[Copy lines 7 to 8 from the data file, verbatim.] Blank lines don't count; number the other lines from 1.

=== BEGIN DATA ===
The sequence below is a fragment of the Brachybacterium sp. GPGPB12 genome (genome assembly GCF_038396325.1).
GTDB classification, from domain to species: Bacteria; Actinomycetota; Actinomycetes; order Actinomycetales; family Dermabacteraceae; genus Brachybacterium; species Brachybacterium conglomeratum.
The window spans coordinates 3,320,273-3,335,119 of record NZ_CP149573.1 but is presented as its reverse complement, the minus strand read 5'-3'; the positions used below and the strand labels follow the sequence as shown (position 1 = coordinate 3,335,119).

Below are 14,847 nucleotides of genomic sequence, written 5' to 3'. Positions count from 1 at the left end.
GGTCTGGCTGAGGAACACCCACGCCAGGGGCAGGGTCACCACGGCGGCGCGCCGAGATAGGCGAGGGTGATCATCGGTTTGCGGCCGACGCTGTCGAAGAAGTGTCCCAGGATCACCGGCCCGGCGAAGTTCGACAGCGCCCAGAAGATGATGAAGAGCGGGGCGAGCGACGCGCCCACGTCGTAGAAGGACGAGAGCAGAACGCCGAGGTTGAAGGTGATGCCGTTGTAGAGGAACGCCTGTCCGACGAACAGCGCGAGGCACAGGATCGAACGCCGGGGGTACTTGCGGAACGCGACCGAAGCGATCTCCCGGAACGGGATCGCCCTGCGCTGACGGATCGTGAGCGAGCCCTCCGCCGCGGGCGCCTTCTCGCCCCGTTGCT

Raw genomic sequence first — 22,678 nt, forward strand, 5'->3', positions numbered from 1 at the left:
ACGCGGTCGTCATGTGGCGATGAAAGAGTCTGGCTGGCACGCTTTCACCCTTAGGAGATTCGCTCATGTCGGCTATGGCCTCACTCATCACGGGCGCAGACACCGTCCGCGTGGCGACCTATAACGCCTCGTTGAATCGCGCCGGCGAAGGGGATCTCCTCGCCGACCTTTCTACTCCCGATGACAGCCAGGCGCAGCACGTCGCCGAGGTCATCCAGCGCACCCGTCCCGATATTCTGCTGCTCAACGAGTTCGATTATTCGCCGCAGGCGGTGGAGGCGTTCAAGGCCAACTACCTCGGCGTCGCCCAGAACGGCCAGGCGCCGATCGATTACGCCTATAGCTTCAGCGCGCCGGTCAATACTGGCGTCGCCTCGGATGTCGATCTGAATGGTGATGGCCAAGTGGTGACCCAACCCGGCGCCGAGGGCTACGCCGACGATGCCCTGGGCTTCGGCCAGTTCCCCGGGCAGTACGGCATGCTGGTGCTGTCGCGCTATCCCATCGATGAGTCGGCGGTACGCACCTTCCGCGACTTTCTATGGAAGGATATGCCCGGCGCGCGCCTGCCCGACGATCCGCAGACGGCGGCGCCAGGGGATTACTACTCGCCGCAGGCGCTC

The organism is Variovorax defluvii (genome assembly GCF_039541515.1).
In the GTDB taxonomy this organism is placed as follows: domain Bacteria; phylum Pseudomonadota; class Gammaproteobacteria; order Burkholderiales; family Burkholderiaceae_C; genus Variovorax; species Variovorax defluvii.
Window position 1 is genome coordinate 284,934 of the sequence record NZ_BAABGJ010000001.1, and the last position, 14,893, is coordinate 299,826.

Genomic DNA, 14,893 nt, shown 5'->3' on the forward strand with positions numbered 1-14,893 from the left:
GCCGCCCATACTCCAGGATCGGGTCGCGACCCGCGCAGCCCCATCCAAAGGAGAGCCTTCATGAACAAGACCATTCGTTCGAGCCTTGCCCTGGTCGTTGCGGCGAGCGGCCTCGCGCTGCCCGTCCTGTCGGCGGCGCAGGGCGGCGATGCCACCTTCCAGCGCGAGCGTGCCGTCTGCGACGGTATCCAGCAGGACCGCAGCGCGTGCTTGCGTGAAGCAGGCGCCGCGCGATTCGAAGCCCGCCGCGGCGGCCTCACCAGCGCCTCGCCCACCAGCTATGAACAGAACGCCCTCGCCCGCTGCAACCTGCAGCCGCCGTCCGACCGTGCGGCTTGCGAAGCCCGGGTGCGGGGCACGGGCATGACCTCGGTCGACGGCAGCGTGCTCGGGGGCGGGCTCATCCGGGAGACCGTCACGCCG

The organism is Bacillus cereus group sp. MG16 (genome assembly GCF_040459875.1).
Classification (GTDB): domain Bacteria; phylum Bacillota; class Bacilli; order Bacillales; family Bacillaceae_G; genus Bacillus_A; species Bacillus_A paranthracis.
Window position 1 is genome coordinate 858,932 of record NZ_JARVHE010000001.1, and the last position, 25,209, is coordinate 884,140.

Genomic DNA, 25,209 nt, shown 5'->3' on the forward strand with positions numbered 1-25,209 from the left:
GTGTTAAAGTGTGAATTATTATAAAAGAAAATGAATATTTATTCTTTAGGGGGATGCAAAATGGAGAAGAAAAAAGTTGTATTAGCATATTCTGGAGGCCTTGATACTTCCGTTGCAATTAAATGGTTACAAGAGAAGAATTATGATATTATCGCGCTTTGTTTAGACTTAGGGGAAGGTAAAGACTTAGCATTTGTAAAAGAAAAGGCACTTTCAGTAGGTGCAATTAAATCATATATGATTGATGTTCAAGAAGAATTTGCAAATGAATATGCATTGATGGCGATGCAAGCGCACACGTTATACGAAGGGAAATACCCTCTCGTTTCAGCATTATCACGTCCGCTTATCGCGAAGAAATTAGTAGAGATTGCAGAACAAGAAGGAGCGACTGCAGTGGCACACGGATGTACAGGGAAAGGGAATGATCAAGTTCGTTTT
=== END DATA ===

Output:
ACGCGGTCGTCATGTGGCGATGAAAGAGTCTGGCTGGCACGCTTTCACCCTTAGGAGATTCGCTCATGTCGGCTATGGCCTCACTCATCACGGGCGCAGACACCGTCCGCGTGGCGACCTATAACGCCTCGTTGAATCGCGCCGGCGAAGGGGATCTCCTCGCCGACCTTTCTACTCCCGATGACAGCCAGGCGCAGCACGTCGCCGAGGTCATCCAGCGCACCCGTCCCGATATTCTGCTGCTCAACGAGTTCGATTATTCGCCGCAGGCGGTGGAGGCGTTCAAGGCCAACTACCTCGGCGTCGCCCAGAACGGCCAGGCGCCGATCGATTACGCCTATAGCTTCAGCGCGCCGGTCAATACTGGCGTCGCCTCGGATGTCGATCTGAATGGTGATGGCCAAGTGGTGACCCAACCCGGCGCCGAGGGCTACGCCGACGATGCCCTGGGCTTCGGCCAGTTCCCCGGGCAGTACGGCATGCTGGTGCTGTCGCGCTATCCCATCGATGAGTCGGCGGTACGCACCTTCCGCGACTTTCTATGGAAGGATATGCCCGGCGCGCGCCTGCCCGACGATCCGCAGACGGCGGCGCCAGGGGATTACTACTCGCCGCAGGCGCTC

The organism is Variovorax defluvii (genome assembly GCF_039541515.1).